| Physician Depression and Suicide
Struggling in Silence: Physician Depression and Suicide
This national awareness campaign encourages help-seeking behavior within the medical community and the cultivation of a supportive environment for physicians with mental disorders in the community at large.
The centerpiece of the campaign is a one-hour HD documentary for PBS stations that looks at the impact of physician suicide through the eyes of two suicide survivors. It also shares the stories of a medical school student coming back from the verge of failure, a surgeon facing the stigmatizing attitudes and policies of his Southern town, and a neurologist whose bipolar disorder introduced her to new areas of research and patient care. In addition, the program offers valuable information about depression, its symptoms, neurobiology and treatment and the continuing effort to destigmatize mental illness.
Raise awareness of mood disorders among physicians and the consequences of not treating these, namely suicide
Encourage physicians and medical school students to seek treatment for mood disorders
Encourage the medical community to support help-seeking in its attitudes and policies
Encourage a supportive environment among the general public for physicians in treatment for mood disorders
State of the Art contributed:
campaign development consultation
broadcast placement for the centerpiece documentary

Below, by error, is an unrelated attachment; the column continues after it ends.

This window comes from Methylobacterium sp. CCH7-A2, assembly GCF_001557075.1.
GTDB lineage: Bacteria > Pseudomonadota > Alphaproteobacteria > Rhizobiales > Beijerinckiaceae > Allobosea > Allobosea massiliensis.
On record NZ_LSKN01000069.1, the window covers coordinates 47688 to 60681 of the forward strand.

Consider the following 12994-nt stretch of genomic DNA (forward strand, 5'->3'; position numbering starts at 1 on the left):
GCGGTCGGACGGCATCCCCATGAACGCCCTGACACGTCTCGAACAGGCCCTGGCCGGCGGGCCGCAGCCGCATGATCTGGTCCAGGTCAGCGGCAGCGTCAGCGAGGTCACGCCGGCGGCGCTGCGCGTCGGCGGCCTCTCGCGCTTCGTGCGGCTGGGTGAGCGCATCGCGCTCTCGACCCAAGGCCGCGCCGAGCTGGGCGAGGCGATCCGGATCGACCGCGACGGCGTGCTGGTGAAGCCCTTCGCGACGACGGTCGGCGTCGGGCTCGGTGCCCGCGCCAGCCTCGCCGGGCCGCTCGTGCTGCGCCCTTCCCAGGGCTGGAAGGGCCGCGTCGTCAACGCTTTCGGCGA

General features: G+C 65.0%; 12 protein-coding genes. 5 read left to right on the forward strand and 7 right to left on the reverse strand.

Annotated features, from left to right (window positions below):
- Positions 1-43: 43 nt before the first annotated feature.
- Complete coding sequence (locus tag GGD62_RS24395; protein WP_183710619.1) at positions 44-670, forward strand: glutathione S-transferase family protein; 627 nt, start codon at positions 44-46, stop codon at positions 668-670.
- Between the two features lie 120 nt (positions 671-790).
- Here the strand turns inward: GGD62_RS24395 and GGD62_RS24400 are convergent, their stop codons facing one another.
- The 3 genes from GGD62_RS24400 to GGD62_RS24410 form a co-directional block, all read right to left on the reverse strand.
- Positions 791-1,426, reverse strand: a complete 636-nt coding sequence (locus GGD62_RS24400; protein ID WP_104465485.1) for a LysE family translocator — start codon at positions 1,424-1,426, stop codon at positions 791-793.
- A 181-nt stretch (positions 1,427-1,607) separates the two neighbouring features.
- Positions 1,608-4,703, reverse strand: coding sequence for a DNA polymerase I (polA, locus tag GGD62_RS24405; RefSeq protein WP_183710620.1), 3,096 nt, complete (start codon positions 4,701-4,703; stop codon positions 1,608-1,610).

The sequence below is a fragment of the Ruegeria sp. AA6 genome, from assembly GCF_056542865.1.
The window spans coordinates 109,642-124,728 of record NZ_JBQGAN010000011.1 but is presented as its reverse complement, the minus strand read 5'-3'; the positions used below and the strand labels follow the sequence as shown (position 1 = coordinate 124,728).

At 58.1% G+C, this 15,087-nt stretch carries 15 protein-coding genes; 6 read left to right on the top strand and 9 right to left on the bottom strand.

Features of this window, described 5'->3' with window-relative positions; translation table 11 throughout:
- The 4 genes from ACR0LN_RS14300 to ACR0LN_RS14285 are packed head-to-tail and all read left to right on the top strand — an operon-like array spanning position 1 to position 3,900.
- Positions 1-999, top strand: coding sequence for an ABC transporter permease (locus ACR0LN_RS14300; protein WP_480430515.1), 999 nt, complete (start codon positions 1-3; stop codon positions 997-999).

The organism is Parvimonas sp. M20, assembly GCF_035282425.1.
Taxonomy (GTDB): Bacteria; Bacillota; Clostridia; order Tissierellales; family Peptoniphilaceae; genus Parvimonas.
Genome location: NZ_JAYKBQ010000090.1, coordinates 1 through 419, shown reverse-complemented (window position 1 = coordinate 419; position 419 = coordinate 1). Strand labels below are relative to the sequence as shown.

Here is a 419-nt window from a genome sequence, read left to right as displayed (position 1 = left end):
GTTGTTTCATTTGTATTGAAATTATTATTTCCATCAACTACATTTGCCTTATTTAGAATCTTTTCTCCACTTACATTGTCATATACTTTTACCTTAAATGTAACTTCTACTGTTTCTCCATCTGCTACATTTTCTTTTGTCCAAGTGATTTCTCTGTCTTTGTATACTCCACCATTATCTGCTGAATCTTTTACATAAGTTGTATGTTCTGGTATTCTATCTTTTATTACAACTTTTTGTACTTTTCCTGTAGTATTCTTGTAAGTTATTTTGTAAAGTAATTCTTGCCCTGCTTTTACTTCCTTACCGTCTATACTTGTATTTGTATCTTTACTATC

HD production of a documentary for PBS stations
broadcast preparation and promotion
HD production of two short videos for use with medical school and physician groups
consultation on a nationwide outreach campaign
The documentary premiered on KCET of Los Angeles in the spring of 2008 and has aired on over 300 PBS stations nationwide.
The documentary won a 2008 FREDDIE Award.
A companion film targeted to medical school students, titled Out of the Silence: Medical Student Depression and Suicide, was disseminated to medical schools across the country by project partner American Foundation for Suicide Prevention.
Media coverage of this campaign has been extensive, with more 15 million impressions to date, and an article in Newsweek.
The project was funded through grants from Wyeth Pharmaceuticals and the American College of Psychiatrists, and from AFSP’s Out of the Darkness Walks, including the Walk for Rita.